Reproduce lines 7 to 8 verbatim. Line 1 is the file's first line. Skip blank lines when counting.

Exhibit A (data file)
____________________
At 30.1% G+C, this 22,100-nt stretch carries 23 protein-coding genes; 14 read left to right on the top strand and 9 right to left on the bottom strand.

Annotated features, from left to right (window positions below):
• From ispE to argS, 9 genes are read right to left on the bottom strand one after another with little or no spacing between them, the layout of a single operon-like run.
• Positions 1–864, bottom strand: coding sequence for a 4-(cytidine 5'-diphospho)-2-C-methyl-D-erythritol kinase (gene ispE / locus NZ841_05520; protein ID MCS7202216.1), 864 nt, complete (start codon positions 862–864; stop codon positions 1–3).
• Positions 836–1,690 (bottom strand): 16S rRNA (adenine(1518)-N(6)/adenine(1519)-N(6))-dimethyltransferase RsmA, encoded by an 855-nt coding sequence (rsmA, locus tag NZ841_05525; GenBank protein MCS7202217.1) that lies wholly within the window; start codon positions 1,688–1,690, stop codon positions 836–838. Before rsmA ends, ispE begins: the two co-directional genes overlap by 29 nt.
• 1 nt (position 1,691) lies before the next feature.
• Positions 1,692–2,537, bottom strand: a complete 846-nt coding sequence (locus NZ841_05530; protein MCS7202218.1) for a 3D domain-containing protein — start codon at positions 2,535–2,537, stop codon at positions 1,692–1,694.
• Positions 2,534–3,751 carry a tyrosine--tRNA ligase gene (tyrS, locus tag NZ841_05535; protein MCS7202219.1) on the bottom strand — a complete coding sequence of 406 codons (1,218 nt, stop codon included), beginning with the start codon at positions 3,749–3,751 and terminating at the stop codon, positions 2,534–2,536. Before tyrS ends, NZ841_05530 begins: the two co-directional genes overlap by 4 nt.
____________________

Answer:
• Positions 1,692–2,537, bottom strand: a complete 846-nt coding sequence (locus NZ841_05530; protein MCS7202218.1) for a 3D domain-containing protein — start codon at positions 2,535–2,537, stop codon at positions 1,692–1,694.
• Positions 2,534–3,751 carry a tyrosine--tRNA ligase gene (tyrS, locus tag NZ841_05535; protein MCS7202219.1) on the bottom strand — a complete coding sequence of 406 codons (1,218 nt, stop codon included), beginning with the start codon at positions 3,749–3,751 and terminating at the stop codon, positions 2,534–2,536. Before tyrS ends, NZ841_05530 begins: the two co-directional genes overlap by 4 nt.